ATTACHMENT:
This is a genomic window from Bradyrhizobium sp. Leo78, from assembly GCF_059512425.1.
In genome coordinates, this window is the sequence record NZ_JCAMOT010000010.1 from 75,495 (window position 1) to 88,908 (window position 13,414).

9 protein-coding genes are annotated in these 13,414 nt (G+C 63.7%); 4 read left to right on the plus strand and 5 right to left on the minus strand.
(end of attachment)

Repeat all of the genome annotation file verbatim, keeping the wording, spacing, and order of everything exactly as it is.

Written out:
This is a genomic window from Bradyrhizobium sp. Leo78, from assembly GCF_059512425.1.
In genome coordinates, this window is the sequence record NZ_JCAMOT010000010.1 from 75,495 (window position 1) to 88,908 (window position 13,414).

9 protein-coding genes are annotated in these 13,414 nt (G+C 63.7%); 4 read left to right on the plus strand and 5 right to left on the minus strand.